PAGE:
Illinois governor calls budget plan toughest in state's history
SPRINGFIELD, Illinois (Reuters) - Illinois Governor Pat Quinn presented on Wednesday what he called the most difficult budget in the state's history, saying he was slashing spending on programs such as education to pay the skyrocketing costs of public pensions.
Democrat Quinn, the most unpopular governor in the nation according to one polling firm, proposed a "balanced" operating budget of $35.6 billion in revenue and spending in the fiscal year starting July 1, up just over 3 percent from fiscal 2013.
All of the increased state revenue in fiscal 2014 would be gobbled up by an $929 million increase in pension costs for state workers such as teachers, bringing the cost of pensions to nearly one in every five dollars, according to the budget.
Illinois faces a fiscal crisis with the worst funded state pension system in the nation and the lowest debt rating among the states analyzed by major agencies Moody's Investors Service and Standard & Poor's.
A task force headed by Former Federal Reserve Board Chairman Paul Volcker last October said Illinois also uses opaque budgeting practices that mask the true extent of problems.
Quinn called his budget "balanced and honest."
"There are no gimmicks or fake numbers in this budget," Quinn said in a speech to the state legislature.
But John Tillman, chief executive of the free-market Illinois Policy Institute, said that was an illusion.
"None of the governor's (Quinn's) budgets is balanced or ends with a surplus. All of them had deficits," he said.
Quinn's budget documents showed it would be balanced only by continuing to delay the payment of billions of dollars in bills owed to vendors doing business with the state. The delays have created hardship for services ranging from hospitals to ambulance companies and dentists.
No other state systematically uses the late payment of bills to hospitals, social service agencies and others to the extent that Illinois does to balance its budget, according to the National Conference of State Legislatures.
Quinn set a goal of paying off some $2 billion of the state's backlog of unpaid bills during fiscal 2014, but provided few details of how this would be done.
The Illinois Constitution's balanced budget requirement only stipulates that expenditures not exceed estimated revenue, leaving the door open to the use of unrealistic revenue assumptions and chronic under funding of programs.
Reaction to Quinn's budget was mostly skeptical with many lawmakers and special interest groups, including powerful Democratic House Speaker Michael Madigan, calling into question key assumptions underlying the numbers.
Madigan said the Illinois House of Representatives would not agree to the governor's revenue level and would stick to a cap some $500 million lower at $35 billion.
"We are not going to go over that cap. It will be a difference with the governor," Madigan told a public television station after the budget speech.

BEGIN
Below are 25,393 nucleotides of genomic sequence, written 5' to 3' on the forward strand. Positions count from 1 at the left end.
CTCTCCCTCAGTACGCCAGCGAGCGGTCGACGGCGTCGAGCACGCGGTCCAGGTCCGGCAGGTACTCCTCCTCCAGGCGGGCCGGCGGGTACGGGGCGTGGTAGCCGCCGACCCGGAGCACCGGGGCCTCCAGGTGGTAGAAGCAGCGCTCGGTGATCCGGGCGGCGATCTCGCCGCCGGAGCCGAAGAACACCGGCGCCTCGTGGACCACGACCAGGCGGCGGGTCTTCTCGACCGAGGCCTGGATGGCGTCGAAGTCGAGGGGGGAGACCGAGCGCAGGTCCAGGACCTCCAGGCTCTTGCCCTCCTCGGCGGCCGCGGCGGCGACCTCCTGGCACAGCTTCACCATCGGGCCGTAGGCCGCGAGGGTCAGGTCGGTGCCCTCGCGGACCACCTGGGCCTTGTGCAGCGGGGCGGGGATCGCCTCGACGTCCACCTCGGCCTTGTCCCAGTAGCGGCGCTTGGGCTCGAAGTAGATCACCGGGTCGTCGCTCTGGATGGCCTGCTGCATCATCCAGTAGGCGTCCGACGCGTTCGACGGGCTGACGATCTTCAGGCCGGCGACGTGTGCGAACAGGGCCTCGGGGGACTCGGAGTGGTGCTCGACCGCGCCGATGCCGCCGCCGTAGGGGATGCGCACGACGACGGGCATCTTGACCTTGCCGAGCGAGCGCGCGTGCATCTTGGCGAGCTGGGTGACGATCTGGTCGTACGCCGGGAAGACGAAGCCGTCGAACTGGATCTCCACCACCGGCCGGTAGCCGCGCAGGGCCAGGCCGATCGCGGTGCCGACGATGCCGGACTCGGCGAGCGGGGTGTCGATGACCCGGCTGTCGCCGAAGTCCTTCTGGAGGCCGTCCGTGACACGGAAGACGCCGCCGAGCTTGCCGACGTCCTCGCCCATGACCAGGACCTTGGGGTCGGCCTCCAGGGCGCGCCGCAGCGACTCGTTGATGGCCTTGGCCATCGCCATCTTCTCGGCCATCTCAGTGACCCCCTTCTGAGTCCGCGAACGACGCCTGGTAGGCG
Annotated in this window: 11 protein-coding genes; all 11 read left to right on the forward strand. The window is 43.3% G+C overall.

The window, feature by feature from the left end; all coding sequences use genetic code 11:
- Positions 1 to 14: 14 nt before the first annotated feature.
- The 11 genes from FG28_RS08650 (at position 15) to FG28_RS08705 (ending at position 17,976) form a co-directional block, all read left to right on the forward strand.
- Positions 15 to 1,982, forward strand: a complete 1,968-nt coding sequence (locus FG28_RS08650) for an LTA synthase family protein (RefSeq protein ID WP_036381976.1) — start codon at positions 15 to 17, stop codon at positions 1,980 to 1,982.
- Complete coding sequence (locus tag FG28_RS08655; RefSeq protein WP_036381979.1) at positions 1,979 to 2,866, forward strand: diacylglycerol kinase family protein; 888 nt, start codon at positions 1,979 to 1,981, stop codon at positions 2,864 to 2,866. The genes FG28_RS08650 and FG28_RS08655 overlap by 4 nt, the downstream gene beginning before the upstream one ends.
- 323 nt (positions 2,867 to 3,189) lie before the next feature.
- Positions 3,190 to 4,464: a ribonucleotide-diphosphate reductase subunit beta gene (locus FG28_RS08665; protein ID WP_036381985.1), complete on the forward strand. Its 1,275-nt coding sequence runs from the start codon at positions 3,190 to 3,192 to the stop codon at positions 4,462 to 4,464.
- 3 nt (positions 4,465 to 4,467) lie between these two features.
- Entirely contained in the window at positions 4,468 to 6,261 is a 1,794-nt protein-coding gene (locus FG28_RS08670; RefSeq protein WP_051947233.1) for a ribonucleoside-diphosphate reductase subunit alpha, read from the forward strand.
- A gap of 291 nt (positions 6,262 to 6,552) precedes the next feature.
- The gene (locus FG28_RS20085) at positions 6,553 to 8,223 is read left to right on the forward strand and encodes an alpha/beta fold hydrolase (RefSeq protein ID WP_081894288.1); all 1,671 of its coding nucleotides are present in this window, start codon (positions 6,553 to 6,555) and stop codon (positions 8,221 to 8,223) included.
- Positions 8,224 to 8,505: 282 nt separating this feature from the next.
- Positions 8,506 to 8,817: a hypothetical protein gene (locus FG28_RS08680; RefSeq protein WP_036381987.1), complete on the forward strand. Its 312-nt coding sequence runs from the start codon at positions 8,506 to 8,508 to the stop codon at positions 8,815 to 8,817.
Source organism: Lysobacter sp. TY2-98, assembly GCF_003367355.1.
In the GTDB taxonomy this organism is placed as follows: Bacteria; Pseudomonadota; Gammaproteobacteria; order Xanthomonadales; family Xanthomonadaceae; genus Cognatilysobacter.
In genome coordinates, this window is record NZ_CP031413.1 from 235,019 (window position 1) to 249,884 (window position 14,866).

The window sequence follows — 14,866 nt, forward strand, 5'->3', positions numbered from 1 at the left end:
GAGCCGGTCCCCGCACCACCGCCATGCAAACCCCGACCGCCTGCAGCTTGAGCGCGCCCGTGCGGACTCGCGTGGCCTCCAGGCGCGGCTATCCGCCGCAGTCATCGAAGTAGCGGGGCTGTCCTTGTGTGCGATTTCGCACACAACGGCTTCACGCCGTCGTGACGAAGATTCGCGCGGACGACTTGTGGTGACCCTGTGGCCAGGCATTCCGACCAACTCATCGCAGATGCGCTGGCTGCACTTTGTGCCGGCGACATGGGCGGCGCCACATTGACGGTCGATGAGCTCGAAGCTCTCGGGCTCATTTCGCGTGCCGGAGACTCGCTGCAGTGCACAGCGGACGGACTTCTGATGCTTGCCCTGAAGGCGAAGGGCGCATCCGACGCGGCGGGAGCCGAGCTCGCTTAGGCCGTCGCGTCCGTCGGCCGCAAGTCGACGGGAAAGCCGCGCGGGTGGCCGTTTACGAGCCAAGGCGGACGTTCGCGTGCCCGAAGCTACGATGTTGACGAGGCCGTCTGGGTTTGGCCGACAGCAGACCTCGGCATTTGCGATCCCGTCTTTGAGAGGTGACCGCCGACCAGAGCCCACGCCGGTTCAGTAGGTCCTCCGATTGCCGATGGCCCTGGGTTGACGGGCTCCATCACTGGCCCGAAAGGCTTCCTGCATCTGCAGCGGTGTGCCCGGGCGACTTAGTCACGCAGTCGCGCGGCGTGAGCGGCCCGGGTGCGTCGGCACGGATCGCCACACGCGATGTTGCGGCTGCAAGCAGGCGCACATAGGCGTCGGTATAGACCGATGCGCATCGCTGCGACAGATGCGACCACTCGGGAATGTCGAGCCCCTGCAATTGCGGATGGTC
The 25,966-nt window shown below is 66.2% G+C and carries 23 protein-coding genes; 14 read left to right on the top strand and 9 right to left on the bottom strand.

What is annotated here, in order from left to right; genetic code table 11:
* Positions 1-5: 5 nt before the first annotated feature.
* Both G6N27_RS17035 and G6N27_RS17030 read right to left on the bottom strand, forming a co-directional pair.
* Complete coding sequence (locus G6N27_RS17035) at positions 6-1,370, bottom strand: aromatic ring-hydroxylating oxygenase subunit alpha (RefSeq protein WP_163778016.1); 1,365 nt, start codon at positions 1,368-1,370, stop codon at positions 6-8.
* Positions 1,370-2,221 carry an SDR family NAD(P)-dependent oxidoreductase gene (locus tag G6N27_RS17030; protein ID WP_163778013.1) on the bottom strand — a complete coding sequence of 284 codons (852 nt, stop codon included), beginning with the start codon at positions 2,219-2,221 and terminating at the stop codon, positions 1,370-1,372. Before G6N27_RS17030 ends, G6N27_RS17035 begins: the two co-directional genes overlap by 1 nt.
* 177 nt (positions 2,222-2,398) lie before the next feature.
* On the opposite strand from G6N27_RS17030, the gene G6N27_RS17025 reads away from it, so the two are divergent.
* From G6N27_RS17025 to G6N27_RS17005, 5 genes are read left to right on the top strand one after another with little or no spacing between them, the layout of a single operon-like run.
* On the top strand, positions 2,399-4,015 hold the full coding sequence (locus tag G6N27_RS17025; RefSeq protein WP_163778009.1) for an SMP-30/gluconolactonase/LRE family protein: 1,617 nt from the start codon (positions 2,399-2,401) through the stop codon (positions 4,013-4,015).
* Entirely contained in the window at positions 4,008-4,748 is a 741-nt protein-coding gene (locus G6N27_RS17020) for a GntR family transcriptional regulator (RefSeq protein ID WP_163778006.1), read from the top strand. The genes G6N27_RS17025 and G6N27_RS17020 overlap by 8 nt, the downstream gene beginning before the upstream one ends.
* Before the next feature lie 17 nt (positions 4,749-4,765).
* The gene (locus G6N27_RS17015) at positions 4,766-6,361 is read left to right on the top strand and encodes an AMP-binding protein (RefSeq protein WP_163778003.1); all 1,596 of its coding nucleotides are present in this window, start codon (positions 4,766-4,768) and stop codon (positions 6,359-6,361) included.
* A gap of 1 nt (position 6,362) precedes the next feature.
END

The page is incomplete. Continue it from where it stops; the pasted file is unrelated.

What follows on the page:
Lawrence Msall, president of the government finance watchdog Civic Federation, said Quinn's budget lacked a specific plan to resolve the pension problem.
"There are no roads out of the fiscal crisis except through pension reform," Msall said.
Quinn's proposals to cut education funding to deal with rising pension costs, particularly for teachers, and to suspend corporate tax breaks to raise revenue to pay more bills also drew resistance.
The Illinois Chamber of Commerce blasted as "offensive" his proposals to close business tax breaks.
"It is astounding that Governor Quinn speaks of improving Illinois' business climate and growing jobs while once again seeking to raise corporate taxes by nearly half a billion dollars," the business lobby group said in a statement.
Quinn repeated on Wednesday what he told the legislature last month in his state-of-the-state address - lawmakers must act to rein in the ballooning pension costs.
A coalition of labor unions said it supported ending business tax breaks, but opposed pension cuts.
"It is misguided to blame the modest pensions earned by teachers, police, caregivers and other public employees for harmful cuts to education and essential public services," said the "We Are One" union coalition formed to fight pension cuts.
The Illinois House soundly rejected last week harsh pension measures proposed by Madigan that would have eliminated annual cost of living increases for retired workers, increased the retirement age to 67 and forced workers to contribute 5 percent more to the cost of their pensions.
"I think the time is arrived we start voting on these questions," said Madigan, who added that he proposed the tough measures to underscore to lawmakers the gravity of the situation.
Madigan said he would offer new proposals in the Illinois House on Thursday that would cap the amount an individual can receive in pension payments.
(Reporting By Greg McCune. Editing by Andre Grenon)
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